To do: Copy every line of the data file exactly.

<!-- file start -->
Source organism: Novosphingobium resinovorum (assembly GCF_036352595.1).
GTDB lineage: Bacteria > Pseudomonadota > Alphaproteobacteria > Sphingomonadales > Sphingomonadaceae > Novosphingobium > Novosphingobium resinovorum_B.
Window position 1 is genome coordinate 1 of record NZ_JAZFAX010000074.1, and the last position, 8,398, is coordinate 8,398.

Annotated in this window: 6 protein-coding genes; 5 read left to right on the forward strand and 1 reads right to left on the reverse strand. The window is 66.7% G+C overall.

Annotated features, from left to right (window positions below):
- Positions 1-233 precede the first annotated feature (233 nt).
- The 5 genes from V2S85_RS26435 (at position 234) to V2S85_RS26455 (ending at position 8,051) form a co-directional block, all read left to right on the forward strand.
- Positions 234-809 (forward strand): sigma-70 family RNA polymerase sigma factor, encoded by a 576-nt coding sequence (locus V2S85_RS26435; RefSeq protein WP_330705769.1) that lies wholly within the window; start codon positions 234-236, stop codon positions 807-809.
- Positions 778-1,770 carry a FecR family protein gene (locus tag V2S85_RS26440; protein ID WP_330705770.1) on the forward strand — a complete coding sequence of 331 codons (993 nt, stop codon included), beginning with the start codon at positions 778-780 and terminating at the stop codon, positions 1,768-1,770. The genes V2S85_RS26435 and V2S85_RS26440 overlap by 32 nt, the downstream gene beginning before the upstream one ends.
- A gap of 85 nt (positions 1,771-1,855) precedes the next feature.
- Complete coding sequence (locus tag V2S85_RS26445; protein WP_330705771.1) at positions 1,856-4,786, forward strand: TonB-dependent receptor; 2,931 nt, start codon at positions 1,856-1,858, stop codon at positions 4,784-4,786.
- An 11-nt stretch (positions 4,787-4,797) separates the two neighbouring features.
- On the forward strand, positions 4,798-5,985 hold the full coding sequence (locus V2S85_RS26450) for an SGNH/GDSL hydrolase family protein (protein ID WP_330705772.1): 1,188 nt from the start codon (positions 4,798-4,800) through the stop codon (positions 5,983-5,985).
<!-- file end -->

Source organism: Novosphingobium resinovorum (assembly GCF_036352595.1).
GTDB lineage: Bacteria > Pseudomonadota > Alphaproteobacteria > Sphingomonadales > Sphingomonadaceae > Novosphingobium > Novosphingobium resinovorum_B.
Window position 1 is genome coordinate 1 of record NZ_JAZFAX010000074.1, and the last position, 8,398, is coordinate 8,398.

Annotated in this window: 6 protein-coding genes; 5 read left to right on the forward strand and 1 reads right to left on the reverse strand. The window is 66.7% G+C overall.

Annotated features, from left to right (window positions below):
- Positions 1-233 precede the first annotated feature (233 nt).
- The 5 genes from V2S85_RS26435 (at position 234) to V2S85_RS26455 (ending at position 8,051) form a co-directional block, all read left to right on the forward strand.
- Positions 234-809 (forward strand): sigma-70 family RNA polymerase sigma factor, encoded by a 576-nt coding sequence (locus V2S85_RS26435; RefSeq protein WP_330705769.1) that lies wholly within the window; start codon positions 234-236, stop codon positions 807-809.
- Positions 778-1,770 carry a FecR family protein gene (locus tag V2S85_RS26440; protein ID WP_330705770.1) on the forward strand — a complete coding sequence of 331 codons (993 nt, stop codon included), beginning with the start codon at positions 778-780 and terminating at the stop codon, positions 1,768-1,770. The genes V2S85_RS26435 and V2S85_RS26440 overlap by 32 nt, the downstream gene beginning before the upstream one ends.
- A gap of 85 nt (positions 1,771-1,855) precedes the next feature.
- Complete coding sequence (locus tag V2S85_RS26445; protein WP_330705771.1) at positions 1,856-4,786, forward strand: TonB-dependent receptor; 2,931 nt, start codon at positions 1,856-1,858, stop codon at positions 4,784-4,786.
- An 11-nt stretch (positions 4,787-4,797) separates the two neighbouring features.
- On the forward strand, positions 4,798-5,985 hold the full coding sequence (locus V2S85_RS26450) for an SGNH/GDSL hydrolase family protein (protein ID WP_330705772.1): 1,188 nt from the start codon (positions 4,798-4,800) through the stop codon (positions 5,983-5,985).